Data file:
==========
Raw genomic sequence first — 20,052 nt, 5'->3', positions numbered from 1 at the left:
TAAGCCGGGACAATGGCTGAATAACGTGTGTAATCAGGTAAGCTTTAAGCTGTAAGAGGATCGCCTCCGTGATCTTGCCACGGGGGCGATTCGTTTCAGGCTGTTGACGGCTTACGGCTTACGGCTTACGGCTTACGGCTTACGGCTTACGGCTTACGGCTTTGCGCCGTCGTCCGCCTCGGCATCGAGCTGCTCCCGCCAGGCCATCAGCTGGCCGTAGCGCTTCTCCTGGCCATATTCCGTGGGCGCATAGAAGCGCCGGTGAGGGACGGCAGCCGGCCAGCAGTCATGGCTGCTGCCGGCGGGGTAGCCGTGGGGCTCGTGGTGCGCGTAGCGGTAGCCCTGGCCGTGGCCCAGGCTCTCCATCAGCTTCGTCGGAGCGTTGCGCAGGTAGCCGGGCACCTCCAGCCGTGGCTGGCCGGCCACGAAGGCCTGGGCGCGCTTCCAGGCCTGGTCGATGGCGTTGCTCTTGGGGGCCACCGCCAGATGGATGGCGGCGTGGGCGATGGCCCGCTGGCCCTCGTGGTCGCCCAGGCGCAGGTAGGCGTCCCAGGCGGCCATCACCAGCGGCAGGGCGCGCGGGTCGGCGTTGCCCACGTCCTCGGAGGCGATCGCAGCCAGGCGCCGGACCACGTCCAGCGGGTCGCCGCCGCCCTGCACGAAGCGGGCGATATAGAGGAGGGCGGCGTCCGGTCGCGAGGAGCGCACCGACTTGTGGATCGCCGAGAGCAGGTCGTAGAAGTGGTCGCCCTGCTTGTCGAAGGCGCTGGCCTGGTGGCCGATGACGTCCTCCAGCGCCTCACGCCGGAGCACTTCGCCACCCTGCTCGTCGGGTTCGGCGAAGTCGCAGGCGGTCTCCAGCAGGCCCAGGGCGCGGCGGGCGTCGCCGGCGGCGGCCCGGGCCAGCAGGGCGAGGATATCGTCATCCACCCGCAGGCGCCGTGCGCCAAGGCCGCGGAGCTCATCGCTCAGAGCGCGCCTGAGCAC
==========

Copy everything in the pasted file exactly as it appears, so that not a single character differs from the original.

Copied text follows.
Raw genomic sequence first — 20,052 nt, 5'->3', positions numbered from 1 at the left:
TAAGCCGGGACAATGGCTGAATAACGTGTGTAATCAGGTAAGCTTTAAGCTGTAAGAGGATCGCCTCCGTGATCTTGCCACGGGGGCGATTCGTTTCAGGCTGTTGACGGCTTACGGCTTACGGCTTACGGCTTACGGCTTACGGCTTACGGCTTACGGCTTTGCGCCGTCGTCCGCCTCGGCATCGAGCTGCTCCCGCCAGGCCATCAGCTGGCCGTAGCGCTTCTCCTGGCCATATTCCGTGGGCGCATAGAAGCGCCGGTGAGGGACGGCAGCCGGCCAGCAGTCATGGCTGCTGCCGGCGGGGTAGCCGTGGGGCTCGTGGTGCGCGTAGCGGTAGCCCTGGCCGTGGCCCAGGCTCTCCATCAGCTTCGTCGGAGCGTTGCGCAGGTAGCCGGGCACCTCCAGCCGTGGCTGGCCGGCCACGAAGGCCTGGGCGCGCTTCCAGGCCTGGTCGATGGCGTTGCTCTTGGGGGCCACCGCCAGATGGATGGCGGCGTGGGCGATGGCCCGCTGGCCCTCGTGGTCGCCCAGGCGCAGGTAGGCGTCCCAGGCGGCCATCACCAGCGGCAGGGCGCGCGGGTCGGCGTTGCCCACGTCCTCGGAGGCGATCGCAGCCAGGCGCCGGACCACGTCCAGCGGGTCGCCGCCGCCCTGCACGAAGCGGGCGATATAGAGGAGGGCGGCGTCCGGTCGCGAGGAGCGCACCGACTTGTGGATCGCCGAGAGCAGGTCGTAGAAGTGGTCGCCCTGCTTGTCGAAGGCGCTGGCCTGGTGGCCGATGACGTCCTCCAGCGCCTCACGCCGGAGCACTTCGCCACCCTGCTCGTCGGGTTCGGCGAAGTCGCAGGCGGTCTCCAGCAGGCCCAGGGCGCGGCGGGCGTCGCCGGCGGCGGCCCGGGCCAGCAGGGCGAGGATATCGTCATCCACCCGCAGGCGCCGTGCGCCAAGGCCGCGGAGCTCATCGCTCAGAGCGCGCCTGAGCAC